Commentary

Can Durant catch Bryant off guard?

Updated: April 24, 2010, 6:56 PM ET
By Dave McMenamin | ESPNLosAngeles.com

OKLAHOMA CITY -- Suddenly the Los Angeles Lakers and Oklahoma City Thunder first-round series has must-see TV appeal, with your host Kobe Bryant and musical guest Kevin Durant.

[+] EnlargeKevin Durant and Kobe Bryant
Nathaniel S. Butler/Getty ImagesKobe Bryant had a 2-for-10 shooting mark in the fourth quarter of Game 3, after Kevin Durant switched to guard him.

Bryant is still the megawatt name compared with Durant, who is experiencing the spotlight treatment of the playoffs for the first time. Coming into the series, we wondered if Bryant would find his shot and be fresh after resting four of the Lakers' last five regular-season games and we questioned if Durant, in only his third year in the league, was ready for this big of a stage.

We thought we would watch them separately on either end, with Bryant trying to dissect the defense of Thabo Sefolosha and Durant trying to resist Ron Artest. But then the 21-year-old Durant switched onto the 31-year-old Bryant for the fourth quarter of Game 3 and 12 minutes of harassing defense later, Bryant had a 2-for-10 shooting mark for the period and the Thunder had a win, drawing the series to 2-1.

"I shot the ball extremely poorly," Bryant said of his 10-for-29 field goal total in Game 3. "I think Durant's length had something to do with it. It caught me off guard."

Bryant is averaging 28.0 points per game in the series, but is shooting just 36.8 percent from the field.

From time to time Bryant will guard the opposing team's best offensive player, but usually not until the fourth quarter so he can save his energy for offense the rest of the game.

Can Durant tell Sefolosha to worry about Artest and tell Jeff Green to stay home on Pau Gasol and guard Bryant exclusively from the start of Saturday's Game 4?

"Sure," Bryant said. "I would … Durant's 7 feet [tall] and he's chasing me around."

Durant, who is actually 6-9 with a 7-5 wingspan, is used to having hyperbole hurled his way about his offense -- he became the youngest scoring champion in NBA history this season with his 30.1 points per game average -- but not for his defense.

Durant is putting up nearly identical offensive numbers to Bryant through three games, averaging 28.3 points on 36.5 percent shooting from the field. Even though his shooting has been off, he's shown that he's ready for prime time. Two years ago the Lakers played a similarly talented 23-year-old Carmelo Anthony in the first round and Anthony averaged just 22.5 points on 36.4 percent shooting, picking up more technical fouls (one) than the Nuggets did wins, losing the series in a sweep by an average of 13.3 points per game.

"Kobe Bryant is the best player in the world," Durant said on Friday. "Some of those shots he missed, maybe two or three of those shots were me, but other than that, he just missed shots. I know next time, he's going to come back more focused and more ready for the fourth game. Hopefully, he'll miss those shots he takes the next game.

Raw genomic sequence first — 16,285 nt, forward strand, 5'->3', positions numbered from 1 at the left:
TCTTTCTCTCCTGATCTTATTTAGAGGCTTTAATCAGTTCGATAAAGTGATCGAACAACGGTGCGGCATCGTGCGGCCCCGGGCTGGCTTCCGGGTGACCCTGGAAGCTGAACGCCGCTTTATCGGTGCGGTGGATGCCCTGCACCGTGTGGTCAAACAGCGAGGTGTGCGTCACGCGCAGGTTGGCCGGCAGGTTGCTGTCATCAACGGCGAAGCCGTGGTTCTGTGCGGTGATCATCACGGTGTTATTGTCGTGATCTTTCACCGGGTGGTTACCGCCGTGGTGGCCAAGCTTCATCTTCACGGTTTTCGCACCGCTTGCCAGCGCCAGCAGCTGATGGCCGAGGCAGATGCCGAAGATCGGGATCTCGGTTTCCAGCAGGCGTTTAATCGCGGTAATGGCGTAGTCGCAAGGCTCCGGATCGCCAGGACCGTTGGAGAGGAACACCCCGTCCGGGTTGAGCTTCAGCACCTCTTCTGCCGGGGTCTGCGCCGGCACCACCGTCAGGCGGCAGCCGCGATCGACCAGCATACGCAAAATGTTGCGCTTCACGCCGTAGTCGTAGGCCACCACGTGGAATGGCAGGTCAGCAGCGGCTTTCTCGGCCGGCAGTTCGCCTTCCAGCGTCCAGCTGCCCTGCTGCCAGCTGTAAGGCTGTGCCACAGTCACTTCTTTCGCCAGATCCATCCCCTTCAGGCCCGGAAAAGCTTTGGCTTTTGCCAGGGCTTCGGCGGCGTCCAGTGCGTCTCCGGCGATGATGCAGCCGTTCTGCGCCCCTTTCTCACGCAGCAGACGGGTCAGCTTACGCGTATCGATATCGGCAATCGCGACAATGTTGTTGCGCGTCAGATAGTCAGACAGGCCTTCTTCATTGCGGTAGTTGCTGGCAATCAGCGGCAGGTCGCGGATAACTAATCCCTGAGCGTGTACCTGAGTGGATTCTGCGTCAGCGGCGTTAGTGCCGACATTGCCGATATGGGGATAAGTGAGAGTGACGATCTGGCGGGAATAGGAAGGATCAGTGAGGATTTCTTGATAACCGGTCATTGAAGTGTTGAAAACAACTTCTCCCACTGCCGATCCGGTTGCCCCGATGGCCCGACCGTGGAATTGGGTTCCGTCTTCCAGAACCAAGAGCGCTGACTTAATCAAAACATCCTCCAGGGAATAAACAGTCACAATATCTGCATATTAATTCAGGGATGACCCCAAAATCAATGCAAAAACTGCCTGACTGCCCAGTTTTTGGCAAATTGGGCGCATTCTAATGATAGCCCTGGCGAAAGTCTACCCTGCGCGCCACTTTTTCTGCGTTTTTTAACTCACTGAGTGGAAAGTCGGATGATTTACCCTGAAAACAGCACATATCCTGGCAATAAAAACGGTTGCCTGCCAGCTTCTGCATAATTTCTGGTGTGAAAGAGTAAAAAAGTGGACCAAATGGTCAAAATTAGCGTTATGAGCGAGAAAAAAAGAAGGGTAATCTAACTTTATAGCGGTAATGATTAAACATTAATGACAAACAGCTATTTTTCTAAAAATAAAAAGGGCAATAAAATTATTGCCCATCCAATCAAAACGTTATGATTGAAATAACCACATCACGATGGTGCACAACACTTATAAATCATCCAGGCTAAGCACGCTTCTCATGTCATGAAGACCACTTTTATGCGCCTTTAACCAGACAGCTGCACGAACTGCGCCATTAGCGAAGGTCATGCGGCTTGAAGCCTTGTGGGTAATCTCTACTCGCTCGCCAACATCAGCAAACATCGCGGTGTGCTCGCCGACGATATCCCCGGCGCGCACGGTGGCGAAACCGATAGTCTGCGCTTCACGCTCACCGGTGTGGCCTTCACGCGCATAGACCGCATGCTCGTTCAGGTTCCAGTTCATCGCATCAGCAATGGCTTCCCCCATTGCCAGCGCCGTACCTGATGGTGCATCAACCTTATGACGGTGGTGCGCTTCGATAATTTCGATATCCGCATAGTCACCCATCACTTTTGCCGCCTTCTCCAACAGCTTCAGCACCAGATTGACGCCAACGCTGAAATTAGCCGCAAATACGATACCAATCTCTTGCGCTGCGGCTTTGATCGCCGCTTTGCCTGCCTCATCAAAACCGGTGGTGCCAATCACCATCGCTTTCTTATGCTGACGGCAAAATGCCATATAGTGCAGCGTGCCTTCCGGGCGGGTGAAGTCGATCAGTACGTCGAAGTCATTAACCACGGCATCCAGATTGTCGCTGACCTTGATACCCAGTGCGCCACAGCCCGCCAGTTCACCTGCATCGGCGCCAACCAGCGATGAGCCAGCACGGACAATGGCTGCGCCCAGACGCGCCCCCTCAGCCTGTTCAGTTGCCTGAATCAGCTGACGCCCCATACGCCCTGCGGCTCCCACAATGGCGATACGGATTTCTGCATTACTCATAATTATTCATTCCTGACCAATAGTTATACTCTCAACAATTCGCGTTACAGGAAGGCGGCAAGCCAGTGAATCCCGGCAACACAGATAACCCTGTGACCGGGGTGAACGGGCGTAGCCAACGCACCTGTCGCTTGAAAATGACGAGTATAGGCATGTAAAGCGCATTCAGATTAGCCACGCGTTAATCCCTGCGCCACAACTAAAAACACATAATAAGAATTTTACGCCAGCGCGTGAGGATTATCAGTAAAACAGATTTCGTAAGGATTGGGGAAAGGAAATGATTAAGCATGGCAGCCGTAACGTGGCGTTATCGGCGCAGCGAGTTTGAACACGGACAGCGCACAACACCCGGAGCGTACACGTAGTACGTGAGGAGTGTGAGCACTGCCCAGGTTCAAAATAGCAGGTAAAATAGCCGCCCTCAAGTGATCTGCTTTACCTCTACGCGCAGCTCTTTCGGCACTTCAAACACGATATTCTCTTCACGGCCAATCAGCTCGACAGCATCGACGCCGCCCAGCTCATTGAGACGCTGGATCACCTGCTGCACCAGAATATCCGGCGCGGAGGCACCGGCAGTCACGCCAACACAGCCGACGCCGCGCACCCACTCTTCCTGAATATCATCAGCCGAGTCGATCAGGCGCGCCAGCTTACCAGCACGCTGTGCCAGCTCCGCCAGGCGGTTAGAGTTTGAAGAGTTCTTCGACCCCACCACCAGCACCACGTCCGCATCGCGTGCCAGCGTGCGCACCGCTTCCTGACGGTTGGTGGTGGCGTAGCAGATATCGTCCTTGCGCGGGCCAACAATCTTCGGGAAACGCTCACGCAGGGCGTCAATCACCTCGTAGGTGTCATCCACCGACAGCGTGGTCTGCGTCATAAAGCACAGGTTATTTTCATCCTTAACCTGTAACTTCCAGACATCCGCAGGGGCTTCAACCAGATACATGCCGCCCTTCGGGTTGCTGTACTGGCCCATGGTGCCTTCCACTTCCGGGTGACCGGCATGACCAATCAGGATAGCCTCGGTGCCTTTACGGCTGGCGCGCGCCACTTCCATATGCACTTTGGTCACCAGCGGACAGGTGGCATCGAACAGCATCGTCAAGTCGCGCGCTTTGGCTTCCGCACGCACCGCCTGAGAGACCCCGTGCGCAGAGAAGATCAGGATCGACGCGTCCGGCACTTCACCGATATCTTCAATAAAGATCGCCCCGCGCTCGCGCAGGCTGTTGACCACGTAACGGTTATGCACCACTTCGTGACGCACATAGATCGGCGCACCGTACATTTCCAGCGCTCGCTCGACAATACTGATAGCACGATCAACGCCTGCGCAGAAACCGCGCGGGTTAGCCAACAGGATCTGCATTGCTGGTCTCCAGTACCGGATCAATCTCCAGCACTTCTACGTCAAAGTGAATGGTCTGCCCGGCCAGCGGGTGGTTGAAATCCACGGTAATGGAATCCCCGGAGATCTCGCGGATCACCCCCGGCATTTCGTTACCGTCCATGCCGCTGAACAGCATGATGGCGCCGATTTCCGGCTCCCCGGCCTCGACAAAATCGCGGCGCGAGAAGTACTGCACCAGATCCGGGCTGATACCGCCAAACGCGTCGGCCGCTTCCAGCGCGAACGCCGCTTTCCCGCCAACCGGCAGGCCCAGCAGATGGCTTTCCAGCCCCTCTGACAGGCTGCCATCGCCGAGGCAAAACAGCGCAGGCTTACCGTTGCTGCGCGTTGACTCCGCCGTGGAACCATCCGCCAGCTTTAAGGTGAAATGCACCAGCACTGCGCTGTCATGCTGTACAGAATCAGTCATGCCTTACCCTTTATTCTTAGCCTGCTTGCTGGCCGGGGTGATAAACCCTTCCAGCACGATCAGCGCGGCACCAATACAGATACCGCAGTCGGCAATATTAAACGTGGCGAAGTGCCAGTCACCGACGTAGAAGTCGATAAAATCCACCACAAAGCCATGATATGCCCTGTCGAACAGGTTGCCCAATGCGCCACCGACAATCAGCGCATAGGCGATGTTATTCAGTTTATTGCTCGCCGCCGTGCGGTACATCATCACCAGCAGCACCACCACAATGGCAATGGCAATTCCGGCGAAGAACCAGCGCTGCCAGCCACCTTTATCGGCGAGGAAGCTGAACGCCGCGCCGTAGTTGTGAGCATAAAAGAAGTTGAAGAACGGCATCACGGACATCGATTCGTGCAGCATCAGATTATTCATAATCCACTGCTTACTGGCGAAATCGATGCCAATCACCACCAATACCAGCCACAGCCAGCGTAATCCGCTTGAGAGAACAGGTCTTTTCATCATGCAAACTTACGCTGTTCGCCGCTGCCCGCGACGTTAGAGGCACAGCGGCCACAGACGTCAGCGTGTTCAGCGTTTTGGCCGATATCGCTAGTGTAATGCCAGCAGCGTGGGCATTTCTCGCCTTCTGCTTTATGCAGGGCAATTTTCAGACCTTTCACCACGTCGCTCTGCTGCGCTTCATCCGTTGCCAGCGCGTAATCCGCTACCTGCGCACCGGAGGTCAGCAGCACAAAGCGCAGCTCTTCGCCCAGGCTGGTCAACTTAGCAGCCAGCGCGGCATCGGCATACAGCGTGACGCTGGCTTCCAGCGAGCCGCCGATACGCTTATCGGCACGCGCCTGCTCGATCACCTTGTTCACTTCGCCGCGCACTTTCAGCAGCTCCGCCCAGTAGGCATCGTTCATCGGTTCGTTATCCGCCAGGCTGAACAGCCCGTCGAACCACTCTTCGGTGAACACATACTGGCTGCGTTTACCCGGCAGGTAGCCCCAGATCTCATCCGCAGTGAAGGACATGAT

"I just try to use my length. I don't know if I'm a tough matchup. I'm sure he's seen many different defenders. Thirteen years in the league, I'm sure he's seen defenders like myself. I just try to play as hard as I can. If he makes shots, I can't get down on myself, because like I said, he makes tough shots. It's all about playing hard and relying on my teammates."

Bryant joined in the mutual admiration society.

"He's a very intelligent basketball player, on top of being physically skilled and being able to do all the things that he can do," Bryant said about Durant. "He has a high basketball IQ."

At Friday's practice, Bryant wore a bright yellow T-shirt with a black and white dot matrix photo of his likeness printed on the front of it, Nike capturing a moment of his athletic artistry and making it wearable. He was asked about Durant's emerging superstardom, while the line of questions about him wondered how aging was affecting his game.

"During the regular season, for sure [it affected me]," Bryant said. "I played through games where I could barely walk, where I could barely catch a ball."

Bryant said he still isn't 100 percent because of his fractured finger, sore left ankle and overrun right knee.

"I'm getting there, but I don't need to be," he said before taking Friday's practice off, wrapping his right knee in ice and grabbing a clipboard to diagram ways the team can free up its post players in Game 4, sitting with Andrew Bynum for a good 10 minutes as the team stretched out at center court. It will turn out to be the best 10 minutes he had all day if the strategizing works in Game 4.

"You got to play a little different, but I haven't completely fallen off," Bryant said, opting for the subtle approach rather than pointing to his T-shirt and saying, This dude still exists, you know.

But the image on his T-shirt more accurately depicts Durant these days, a dynamic force leading a team of upstarts who will only go as far as he carries them. Bryant's team, on the other hand, has enough talent to win without him going full throttle.

"I'm sure Kobe will figure anything out," Artest said about playing against Durant.

Now, if only he can figure out he doesn't need to be the guy on the T-shirt anymore.

Dave McMenamin covers the Lakers for ESPNLosAngeles.com.

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